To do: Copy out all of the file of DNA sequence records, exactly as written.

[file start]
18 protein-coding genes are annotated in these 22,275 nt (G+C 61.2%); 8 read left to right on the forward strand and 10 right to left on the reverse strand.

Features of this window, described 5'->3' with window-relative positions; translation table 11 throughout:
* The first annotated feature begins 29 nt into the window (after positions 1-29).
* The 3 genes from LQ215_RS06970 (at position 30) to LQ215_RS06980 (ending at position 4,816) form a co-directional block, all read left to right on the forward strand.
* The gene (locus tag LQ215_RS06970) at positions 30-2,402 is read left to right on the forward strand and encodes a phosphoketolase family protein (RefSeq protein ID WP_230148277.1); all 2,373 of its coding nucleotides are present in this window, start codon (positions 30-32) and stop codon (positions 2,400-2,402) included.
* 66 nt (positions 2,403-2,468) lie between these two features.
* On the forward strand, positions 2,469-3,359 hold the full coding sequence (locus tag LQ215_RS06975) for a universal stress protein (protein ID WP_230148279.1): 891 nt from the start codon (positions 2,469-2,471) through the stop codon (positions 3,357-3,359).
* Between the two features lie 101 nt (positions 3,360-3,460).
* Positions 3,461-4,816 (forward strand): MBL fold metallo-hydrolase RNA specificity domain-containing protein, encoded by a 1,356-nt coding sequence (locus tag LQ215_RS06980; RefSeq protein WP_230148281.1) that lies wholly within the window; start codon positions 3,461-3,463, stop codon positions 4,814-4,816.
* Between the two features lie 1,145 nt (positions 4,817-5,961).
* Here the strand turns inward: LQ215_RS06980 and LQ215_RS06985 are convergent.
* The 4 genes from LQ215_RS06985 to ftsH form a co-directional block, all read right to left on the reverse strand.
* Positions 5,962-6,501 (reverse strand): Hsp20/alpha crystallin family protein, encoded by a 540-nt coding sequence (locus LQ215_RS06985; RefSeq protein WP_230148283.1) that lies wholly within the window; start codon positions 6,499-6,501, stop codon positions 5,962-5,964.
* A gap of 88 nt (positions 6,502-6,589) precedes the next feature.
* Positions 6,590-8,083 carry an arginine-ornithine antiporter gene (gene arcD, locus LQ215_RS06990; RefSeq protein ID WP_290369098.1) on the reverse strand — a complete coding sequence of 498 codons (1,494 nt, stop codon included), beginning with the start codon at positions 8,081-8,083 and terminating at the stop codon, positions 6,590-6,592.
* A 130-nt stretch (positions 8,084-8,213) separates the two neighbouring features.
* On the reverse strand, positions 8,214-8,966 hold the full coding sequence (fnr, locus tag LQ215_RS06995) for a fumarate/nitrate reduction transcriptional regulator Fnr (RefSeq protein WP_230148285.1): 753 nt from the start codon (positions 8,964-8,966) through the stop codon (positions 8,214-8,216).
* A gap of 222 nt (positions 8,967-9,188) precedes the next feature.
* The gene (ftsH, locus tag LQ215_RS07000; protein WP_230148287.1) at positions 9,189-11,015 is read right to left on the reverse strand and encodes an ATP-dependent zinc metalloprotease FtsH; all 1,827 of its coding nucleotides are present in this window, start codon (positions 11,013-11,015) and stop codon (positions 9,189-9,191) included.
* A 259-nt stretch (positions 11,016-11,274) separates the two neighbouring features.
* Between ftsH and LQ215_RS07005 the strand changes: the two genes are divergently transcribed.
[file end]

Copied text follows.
18 protein-coding genes are annotated in these 22,275 nt (G+C 61.2%); 8 read left to right on the forward strand and 10 right to left on the reverse strand.

Features of this window, described 5'->3' with window-relative positions; translation table 11 throughout:
* The first annotated feature begins 29 nt into the window (after positions 1-29).
* The 3 genes from LQ215_RS06970 (at position 30) to LQ215_RS06980 (ending at position 4,816) form a co-directional block, all read left to right on the forward strand.
* The gene (locus tag LQ215_RS06970) at positions 30-2,402 is read left to right on the forward strand and encodes a phosphoketolase family protein (RefSeq protein ID WP_230148277.1); all 2,373 of its coding nucleotides are present in this window, start codon (positions 30-32) and stop codon (positions 2,400-2,402) included.
* 66 nt (positions 2,403-2,468) lie between these two features.
* On the forward strand, positions 2,469-3,359 hold the full coding sequence (locus tag LQ215_RS06975) for a universal stress protein (protein ID WP_230148279.1): 891 nt from the start codon (positions 2,469-2,471) through the stop codon (positions 3,357-3,359).
* Between the two features lie 101 nt (positions 3,360-3,460).
* Positions 3,461-4,816 (forward strand): MBL fold metallo-hydrolase RNA specificity domain-containing protein, encoded by a 1,356-nt coding sequence (locus tag LQ215_RS06980; RefSeq protein WP_230148281.1) that lies wholly within the window; start codon positions 3,461-3,463, stop codon positions 4,814-4,816.
* Between the two features lie 1,145 nt (positions 4,817-5,961).
* Here the strand turns inward: LQ215_RS06980 and LQ215_RS06985 are convergent.
* The 4 genes from LQ215_RS06985 to ftsH form a co-directional block, all read right to left on the reverse strand.
* Positions 5,962-6,501 (reverse strand): Hsp20/alpha crystallin family protein, encoded by a 540-nt coding sequence (locus LQ215_RS06985; RefSeq protein WP_230148283.1) that lies wholly within the window; start codon positions 6,499-6,501, stop codon positions 5,962-5,964.
* A gap of 88 nt (positions 6,502-6,589) precedes the next feature.
* Positions 6,590-8,083 carry an arginine-ornithine antiporter gene (gene arcD, locus LQ215_RS06990; RefSeq protein ID WP_290369098.1) on the reverse strand — a complete coding sequence of 498 codons (1,494 nt, stop codon included), beginning with the start codon at positions 8,081-8,083 and terminating at the stop codon, positions 6,590-6,592.
* A 130-nt stretch (positions 8,084-8,213) separates the two neighbouring features.
* On the reverse strand, positions 8,214-8,966 hold the full coding sequence (fnr, locus tag LQ215_RS06995) for a fumarate/nitrate reduction transcriptional regulator Fnr (RefSeq protein WP_230148285.1): 753 nt from the start codon (positions 8,964-8,966) through the stop codon (positions 8,214-8,216).
* A gap of 222 nt (positions 8,967-9,188) precedes the next feature.
* The gene (ftsH, locus tag LQ215_RS07000; protein WP_230148287.1) at positions 9,189-11,015 is read right to left on the reverse strand and encodes an ATP-dependent zinc metalloprotease FtsH; all 1,827 of its coding nucleotides are present in this window, start codon (positions 11,013-11,015) and stop codon (positions 9,189-9,191) included.
* A 259-nt stretch (positions 11,016-11,274) separates the two neighbouring features.
* Between ftsH and LQ215_RS07005 the strand changes: the two genes are divergently transcribed.